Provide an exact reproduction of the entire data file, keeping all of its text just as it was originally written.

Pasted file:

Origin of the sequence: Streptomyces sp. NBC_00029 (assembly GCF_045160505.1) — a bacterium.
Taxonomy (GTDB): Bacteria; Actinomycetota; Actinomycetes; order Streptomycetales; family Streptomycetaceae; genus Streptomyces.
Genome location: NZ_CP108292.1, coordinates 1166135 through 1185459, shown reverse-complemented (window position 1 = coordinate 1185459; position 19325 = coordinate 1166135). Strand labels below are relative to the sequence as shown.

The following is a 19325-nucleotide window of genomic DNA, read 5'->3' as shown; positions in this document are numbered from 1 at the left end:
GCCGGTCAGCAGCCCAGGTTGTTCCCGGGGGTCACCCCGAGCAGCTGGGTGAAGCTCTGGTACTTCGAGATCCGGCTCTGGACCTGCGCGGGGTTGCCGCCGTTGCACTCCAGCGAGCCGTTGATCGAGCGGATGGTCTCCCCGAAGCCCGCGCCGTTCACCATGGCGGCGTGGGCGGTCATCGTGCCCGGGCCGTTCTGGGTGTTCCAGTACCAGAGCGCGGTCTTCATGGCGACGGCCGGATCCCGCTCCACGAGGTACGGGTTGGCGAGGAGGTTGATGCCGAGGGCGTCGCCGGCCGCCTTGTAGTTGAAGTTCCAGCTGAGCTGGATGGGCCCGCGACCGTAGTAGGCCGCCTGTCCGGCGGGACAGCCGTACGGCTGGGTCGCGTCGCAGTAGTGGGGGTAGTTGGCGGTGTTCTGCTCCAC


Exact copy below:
Origin of the sequence: Streptomyces sp. NBC_00029 (assembly GCF_045160505.1) — a bacterium.
Taxonomy (GTDB): Bacteria; Actinomycetota; Actinomycetes; order Streptomycetales; family Streptomycetaceae; genus Streptomyces.
Genome location: NZ_CP108292.1, coordinates 1166135 through 1185459, shown reverse-complemented (window position 1 = coordinate 1185459; position 19325 = coordinate 1166135). Strand labels below are relative to the sequence as shown.

The following is a 19325-nucleotide window of genomic DNA, read 5'->3' as shown; positions in this document are numbered from 1 at the left end:
GCCGGTCAGCAGCCCAGGTTGTTCCCGGGGGTCACCCCGAGCAGCTGGGTGAAGCTCTGGTACTTCGAGATCCGGCTCTGGACCTGCGCGGGGTTGCCGCCGTTGCACTCCAGCGAGCCGTTGATCGAGCGGATGGTCTCCCCGAAGCCCGCGCCGTTCACCATGGCGGCGTGGGCGGTCATCGTGCCCGGGCCGTTCTGGGTGTTCCAGTACCAGAGCGCGGTCTTCATGGCGACGGCCGGATCCCGCTCCACGAGGTACGGGTTGGCGAGGAGGTTGATGCCGAGGGCGTCGCCGGCCGCCTTGTAGTTGAAGTTCCAGCTGAGCTGGATGGGCCCGCGACCGTAGTAGGCCGCCTGTCCGGCGGGACAGCCGTACGGCTGGGTCGCGTCGCAGTAGTGGGGGTAGTTGGCGGTGTTCTGCTCCAC